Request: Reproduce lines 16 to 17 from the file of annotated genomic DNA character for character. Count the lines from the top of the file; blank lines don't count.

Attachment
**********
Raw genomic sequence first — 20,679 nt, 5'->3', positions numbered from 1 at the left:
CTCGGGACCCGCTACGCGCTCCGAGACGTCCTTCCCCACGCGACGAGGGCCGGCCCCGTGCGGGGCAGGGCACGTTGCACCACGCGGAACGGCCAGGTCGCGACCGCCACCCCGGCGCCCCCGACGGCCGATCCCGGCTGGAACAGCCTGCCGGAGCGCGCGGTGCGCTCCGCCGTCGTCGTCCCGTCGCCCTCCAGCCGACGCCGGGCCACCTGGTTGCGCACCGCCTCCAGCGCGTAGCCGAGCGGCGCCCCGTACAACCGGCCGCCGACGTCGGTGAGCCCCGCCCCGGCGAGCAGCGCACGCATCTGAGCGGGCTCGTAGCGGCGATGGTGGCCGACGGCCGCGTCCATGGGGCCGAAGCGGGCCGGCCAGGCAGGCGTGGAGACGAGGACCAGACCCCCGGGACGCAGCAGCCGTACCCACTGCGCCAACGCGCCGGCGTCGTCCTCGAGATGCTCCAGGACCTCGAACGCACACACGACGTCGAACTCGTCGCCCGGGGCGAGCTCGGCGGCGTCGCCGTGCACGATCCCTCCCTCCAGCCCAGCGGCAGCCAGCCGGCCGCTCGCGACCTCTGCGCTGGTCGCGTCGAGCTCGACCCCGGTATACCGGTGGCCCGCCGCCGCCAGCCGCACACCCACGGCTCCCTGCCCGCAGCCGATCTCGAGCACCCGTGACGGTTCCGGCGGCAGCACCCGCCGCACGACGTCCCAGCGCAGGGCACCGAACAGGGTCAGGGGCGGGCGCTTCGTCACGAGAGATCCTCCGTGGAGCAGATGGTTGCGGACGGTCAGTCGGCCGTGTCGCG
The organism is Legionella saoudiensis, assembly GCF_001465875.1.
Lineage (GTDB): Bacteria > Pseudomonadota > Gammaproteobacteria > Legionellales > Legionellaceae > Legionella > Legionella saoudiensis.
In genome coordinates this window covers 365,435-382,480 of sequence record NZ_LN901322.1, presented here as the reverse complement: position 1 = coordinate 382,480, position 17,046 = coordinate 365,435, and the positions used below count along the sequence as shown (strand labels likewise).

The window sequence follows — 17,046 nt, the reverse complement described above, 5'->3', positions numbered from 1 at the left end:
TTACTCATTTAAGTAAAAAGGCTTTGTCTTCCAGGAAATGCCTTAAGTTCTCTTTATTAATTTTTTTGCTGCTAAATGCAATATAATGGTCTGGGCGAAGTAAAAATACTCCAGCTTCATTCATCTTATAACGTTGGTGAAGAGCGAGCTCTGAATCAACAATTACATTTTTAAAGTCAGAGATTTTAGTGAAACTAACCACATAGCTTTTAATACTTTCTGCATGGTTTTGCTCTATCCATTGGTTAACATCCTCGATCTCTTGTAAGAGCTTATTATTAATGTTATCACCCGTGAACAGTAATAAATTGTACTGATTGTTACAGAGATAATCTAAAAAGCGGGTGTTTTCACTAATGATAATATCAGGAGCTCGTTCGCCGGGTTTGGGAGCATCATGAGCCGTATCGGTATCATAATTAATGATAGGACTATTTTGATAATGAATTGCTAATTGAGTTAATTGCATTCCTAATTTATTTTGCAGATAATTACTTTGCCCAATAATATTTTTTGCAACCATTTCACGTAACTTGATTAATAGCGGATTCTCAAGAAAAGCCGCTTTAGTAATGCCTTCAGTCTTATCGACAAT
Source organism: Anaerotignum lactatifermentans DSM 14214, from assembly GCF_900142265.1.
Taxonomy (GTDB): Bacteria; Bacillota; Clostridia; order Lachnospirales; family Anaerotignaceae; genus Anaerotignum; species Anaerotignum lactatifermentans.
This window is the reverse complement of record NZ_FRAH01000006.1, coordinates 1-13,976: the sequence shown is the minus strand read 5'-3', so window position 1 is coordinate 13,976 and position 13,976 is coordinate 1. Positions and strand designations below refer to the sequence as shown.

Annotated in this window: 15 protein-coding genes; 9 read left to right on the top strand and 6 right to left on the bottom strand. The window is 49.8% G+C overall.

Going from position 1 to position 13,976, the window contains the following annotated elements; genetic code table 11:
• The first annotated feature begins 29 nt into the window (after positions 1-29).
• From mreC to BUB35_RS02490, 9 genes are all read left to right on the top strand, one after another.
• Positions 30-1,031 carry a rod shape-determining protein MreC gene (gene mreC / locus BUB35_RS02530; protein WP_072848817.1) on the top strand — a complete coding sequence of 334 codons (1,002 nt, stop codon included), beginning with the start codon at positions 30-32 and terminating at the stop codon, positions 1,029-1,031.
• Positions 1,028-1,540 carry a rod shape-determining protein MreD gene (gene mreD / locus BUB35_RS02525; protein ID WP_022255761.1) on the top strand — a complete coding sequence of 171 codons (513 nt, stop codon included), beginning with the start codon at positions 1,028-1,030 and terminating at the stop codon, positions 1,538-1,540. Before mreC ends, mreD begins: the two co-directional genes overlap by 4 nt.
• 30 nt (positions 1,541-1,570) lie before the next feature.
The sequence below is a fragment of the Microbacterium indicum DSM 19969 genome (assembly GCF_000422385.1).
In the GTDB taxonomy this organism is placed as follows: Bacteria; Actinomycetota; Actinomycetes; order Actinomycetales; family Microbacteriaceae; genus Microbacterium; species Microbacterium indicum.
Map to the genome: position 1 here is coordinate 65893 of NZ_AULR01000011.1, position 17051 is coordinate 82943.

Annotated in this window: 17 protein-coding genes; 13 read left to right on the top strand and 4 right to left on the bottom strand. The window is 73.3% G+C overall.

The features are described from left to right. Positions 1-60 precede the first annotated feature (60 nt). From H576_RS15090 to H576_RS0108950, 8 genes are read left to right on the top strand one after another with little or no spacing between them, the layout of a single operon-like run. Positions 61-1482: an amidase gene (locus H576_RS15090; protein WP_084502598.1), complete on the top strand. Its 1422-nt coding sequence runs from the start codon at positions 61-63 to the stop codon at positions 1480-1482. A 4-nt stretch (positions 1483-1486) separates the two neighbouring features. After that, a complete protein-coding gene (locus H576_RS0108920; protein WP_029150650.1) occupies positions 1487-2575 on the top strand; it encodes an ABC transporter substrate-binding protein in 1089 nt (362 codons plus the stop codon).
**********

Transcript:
• Positions 1,028-1,540 carry a rod shape-determining protein MreD gene (gene mreD / locus BUB35_RS02525; protein ID WP_022255761.1) on the top strand — a complete coding sequence of 171 codons (513 nt, stop codon included), beginning with the start codon at positions 1,028-1,030 and terminating at the stop codon, positions 1,538-1,540. Before mreC ends, mreD begins: the two co-directional genes overlap by 4 nt.
• 30 nt (positions 1,541-1,570) lie before the next feature.